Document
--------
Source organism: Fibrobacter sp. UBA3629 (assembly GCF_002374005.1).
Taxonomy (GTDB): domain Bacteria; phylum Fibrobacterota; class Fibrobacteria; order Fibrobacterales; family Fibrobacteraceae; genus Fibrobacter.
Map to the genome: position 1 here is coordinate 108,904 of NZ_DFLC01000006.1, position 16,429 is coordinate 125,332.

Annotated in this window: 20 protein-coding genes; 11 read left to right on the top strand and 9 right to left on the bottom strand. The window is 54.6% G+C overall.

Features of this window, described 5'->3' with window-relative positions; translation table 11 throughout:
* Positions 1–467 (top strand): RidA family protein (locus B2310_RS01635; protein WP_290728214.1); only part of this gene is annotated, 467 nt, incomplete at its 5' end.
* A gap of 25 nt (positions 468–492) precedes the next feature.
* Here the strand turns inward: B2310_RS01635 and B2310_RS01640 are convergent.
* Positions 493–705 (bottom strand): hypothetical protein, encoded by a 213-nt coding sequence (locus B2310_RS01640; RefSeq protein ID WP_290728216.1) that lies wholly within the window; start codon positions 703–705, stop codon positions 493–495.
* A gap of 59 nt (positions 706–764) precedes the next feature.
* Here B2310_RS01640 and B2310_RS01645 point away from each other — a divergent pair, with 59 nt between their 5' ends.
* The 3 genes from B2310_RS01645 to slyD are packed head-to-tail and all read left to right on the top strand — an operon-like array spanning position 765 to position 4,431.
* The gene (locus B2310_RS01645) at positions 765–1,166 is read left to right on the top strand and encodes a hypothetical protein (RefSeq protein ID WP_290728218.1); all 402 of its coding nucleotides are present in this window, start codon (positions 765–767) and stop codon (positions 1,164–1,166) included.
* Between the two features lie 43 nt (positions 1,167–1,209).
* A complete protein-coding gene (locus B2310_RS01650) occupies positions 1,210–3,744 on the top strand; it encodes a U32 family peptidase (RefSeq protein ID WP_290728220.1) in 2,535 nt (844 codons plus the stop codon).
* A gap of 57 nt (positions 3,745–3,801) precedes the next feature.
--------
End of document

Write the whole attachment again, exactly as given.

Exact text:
Source organism: Fibrobacter sp. UBA3629 (assembly GCF_002374005.1).
Taxonomy (GTDB): domain Bacteria; phylum Fibrobacterota; class Fibrobacteria; order Fibrobacterales; family Fibrobacteraceae; genus Fibrobacter.
Map to the genome: position 1 here is coordinate 108,904 of NZ_DFLC01000006.1, position 16,429 is coordinate 125,332.

Annotated in this window: 20 protein-coding genes; 11 read left to right on the top strand and 9 right to left on the bottom strand. The window is 54.6% G+C overall.

Features of this window, described 5'->3' with window-relative positions; translation table 11 throughout:
* Positions 1–467 (top strand): RidA family protein (locus B2310_RS01635; protein WP_290728214.1); only part of this gene is annotated, 467 nt, incomplete at its 5' end.
* A gap of 25 nt (positions 468–492) precedes the next feature.
* Here the strand turns inward: B2310_RS01635 and B2310_RS01640 are convergent.
* Positions 493–705 (bottom strand): hypothetical protein, encoded by a 213-nt coding sequence (locus B2310_RS01640; RefSeq protein ID WP_290728216.1) that lies wholly within the window; start codon positions 703–705, stop codon positions 493–495.
* A gap of 59 nt (positions 706–764) precedes the next feature.
* Here B2310_RS01640 and B2310_RS01645 point away from each other — a divergent pair, with 59 nt between their 5' ends.
* The 3 genes from B2310_RS01645 to slyD are packed head-to-tail and all read left to right on the top strand — an operon-like array spanning position 765 to position 4,431.
* The gene (locus B2310_RS01645) at positions 765–1,166 is read left to right on the top strand and encodes a hypothetical protein (RefSeq protein ID WP_290728218.1); all 402 of its coding nucleotides are present in this window, start codon (positions 765–767) and stop codon (positions 1,164–1,166) included.
* Between the two features lie 43 nt (positions 1,167–1,209).
* A complete protein-coding gene (locus B2310_RS01650) occupies positions 1,210–3,744 on the top strand; it encodes a U32 family peptidase (RefSeq protein ID WP_290728220.1) in 2,535 nt (844 codons plus the stop codon).
* A gap of 57 nt (positions 3,745–3,801) precedes the next feature.